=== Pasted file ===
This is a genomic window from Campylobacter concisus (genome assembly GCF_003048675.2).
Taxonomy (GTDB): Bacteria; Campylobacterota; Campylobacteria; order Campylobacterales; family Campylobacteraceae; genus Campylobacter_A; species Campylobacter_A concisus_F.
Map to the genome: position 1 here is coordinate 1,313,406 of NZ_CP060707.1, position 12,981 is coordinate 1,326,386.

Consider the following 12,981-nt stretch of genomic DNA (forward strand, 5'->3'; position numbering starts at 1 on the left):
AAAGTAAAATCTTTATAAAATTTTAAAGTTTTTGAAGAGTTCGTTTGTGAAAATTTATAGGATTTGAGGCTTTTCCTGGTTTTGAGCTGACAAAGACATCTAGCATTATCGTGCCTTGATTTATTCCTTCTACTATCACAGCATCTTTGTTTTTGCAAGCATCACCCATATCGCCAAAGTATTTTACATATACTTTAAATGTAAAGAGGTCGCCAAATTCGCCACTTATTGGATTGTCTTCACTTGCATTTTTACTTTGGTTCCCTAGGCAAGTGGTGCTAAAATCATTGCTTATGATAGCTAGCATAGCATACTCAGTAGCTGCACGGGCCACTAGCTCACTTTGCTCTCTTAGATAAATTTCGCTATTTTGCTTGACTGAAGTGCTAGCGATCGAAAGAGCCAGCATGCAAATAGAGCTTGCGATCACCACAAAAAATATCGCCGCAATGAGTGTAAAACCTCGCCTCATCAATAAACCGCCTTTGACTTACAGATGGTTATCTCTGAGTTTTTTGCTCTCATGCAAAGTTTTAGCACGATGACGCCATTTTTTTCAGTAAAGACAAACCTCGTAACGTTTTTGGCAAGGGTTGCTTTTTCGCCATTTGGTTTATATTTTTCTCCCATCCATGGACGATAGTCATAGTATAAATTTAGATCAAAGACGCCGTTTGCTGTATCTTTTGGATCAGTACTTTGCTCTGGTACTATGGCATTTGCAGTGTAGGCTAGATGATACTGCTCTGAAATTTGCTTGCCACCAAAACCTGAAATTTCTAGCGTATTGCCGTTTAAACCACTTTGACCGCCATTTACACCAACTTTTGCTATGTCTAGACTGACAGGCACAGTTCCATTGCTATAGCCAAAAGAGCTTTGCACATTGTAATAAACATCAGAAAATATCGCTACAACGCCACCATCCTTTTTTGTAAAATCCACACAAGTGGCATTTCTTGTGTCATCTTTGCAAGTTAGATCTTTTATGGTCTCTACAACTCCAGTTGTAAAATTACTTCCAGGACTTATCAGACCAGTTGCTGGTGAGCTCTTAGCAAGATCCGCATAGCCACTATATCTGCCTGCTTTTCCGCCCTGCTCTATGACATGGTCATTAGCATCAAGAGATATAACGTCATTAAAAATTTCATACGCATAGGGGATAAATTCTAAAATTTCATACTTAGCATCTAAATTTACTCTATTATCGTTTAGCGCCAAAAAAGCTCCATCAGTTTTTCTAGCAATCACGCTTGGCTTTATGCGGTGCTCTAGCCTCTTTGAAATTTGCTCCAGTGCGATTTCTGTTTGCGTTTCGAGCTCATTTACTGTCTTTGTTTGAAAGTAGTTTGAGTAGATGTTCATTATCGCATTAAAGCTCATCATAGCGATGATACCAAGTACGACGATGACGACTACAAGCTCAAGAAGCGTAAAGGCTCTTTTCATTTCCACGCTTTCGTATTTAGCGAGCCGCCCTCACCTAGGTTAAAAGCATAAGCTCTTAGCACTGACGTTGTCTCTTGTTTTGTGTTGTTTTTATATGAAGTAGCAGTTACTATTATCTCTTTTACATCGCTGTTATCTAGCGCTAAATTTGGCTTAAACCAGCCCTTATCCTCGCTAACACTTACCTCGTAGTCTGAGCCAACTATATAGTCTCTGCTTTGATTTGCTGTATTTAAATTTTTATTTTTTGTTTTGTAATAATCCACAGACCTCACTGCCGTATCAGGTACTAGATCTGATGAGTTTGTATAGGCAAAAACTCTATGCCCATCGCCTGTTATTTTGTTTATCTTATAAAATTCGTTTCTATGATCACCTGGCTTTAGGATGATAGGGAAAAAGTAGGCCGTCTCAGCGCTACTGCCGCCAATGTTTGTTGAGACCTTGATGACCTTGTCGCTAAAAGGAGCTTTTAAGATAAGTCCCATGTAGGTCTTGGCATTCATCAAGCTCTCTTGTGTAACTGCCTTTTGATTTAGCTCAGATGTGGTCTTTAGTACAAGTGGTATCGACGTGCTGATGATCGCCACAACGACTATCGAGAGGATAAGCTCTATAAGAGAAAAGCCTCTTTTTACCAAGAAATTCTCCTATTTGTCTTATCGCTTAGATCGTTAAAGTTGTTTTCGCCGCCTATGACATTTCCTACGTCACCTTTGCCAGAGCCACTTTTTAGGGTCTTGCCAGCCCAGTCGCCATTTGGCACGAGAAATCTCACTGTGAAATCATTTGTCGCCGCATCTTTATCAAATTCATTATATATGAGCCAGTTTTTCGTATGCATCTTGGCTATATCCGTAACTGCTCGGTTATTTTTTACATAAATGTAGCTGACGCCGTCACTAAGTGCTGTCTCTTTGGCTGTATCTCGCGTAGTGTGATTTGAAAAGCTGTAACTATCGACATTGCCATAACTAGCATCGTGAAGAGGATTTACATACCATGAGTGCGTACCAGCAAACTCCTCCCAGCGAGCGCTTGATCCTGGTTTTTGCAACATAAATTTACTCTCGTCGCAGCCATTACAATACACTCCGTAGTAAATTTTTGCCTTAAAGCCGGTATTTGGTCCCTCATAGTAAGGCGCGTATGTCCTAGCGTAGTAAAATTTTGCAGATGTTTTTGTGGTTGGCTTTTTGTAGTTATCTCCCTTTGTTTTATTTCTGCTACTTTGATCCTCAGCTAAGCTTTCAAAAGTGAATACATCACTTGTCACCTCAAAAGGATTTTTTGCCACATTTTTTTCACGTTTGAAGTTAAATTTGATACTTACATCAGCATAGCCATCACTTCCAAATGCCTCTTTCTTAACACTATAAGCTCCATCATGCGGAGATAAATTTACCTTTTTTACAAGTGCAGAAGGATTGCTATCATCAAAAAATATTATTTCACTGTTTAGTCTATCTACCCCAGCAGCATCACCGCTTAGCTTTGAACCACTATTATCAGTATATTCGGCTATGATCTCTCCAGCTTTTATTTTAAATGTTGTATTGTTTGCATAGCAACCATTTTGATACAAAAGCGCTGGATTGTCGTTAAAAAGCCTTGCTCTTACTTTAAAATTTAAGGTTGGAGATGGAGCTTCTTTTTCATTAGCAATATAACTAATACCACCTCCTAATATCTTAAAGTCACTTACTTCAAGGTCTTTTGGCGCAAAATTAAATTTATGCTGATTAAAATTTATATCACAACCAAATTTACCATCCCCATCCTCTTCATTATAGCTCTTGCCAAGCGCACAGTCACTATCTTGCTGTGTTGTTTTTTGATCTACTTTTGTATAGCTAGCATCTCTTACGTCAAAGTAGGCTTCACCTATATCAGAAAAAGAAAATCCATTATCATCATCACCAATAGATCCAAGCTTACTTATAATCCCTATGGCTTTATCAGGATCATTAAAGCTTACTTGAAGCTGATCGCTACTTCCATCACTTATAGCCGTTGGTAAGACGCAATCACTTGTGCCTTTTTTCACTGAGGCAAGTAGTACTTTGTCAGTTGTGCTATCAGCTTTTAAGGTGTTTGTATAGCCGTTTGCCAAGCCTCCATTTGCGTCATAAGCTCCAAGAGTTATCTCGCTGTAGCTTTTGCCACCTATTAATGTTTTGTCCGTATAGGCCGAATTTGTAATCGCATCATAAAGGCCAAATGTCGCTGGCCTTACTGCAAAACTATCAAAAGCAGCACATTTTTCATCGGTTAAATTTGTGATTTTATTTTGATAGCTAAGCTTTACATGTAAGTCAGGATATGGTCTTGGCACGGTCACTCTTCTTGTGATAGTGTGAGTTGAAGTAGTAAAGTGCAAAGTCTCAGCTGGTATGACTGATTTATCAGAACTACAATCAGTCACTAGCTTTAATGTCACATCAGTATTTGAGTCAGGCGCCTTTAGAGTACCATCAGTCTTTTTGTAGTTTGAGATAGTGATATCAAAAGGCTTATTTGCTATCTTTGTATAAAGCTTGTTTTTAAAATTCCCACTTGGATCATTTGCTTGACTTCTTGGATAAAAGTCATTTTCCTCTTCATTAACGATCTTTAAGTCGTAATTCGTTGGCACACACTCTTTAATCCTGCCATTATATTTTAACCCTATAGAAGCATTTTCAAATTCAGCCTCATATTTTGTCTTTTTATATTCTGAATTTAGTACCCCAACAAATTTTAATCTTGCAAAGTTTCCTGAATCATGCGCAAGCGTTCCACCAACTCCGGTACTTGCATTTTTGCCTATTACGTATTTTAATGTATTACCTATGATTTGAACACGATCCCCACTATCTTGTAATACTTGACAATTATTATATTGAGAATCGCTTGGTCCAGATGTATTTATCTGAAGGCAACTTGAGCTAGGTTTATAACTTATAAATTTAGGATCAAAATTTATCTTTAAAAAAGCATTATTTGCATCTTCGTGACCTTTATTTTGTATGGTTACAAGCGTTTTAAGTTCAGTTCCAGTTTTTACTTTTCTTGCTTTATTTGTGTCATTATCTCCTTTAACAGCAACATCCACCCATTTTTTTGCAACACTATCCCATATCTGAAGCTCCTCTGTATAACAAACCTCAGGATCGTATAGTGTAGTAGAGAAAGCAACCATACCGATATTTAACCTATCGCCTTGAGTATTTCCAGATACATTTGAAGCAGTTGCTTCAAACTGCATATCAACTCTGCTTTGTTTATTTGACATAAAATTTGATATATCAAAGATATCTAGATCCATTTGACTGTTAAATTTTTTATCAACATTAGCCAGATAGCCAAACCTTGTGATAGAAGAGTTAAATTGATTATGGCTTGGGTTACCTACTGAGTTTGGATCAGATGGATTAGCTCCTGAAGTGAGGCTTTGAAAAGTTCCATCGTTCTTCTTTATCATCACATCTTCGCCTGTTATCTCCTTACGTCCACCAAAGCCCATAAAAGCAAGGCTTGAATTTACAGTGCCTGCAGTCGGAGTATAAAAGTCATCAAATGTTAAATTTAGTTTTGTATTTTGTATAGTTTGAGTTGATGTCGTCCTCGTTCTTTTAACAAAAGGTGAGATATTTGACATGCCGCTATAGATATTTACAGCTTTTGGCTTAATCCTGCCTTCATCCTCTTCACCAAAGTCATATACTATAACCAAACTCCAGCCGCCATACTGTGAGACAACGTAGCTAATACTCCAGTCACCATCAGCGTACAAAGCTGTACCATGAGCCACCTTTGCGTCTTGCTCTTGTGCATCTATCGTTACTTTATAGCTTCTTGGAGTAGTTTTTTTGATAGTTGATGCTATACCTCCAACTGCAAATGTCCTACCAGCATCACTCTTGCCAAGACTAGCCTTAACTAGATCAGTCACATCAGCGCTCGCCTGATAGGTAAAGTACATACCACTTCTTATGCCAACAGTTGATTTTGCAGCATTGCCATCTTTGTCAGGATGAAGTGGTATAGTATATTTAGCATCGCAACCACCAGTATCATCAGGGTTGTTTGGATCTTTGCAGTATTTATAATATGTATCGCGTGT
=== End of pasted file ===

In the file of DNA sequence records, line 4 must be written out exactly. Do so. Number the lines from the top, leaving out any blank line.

Consider the following 12,981-nt stretch of genomic DNA (forward strand, 5'->3'; position numbering starts at 1 on the left):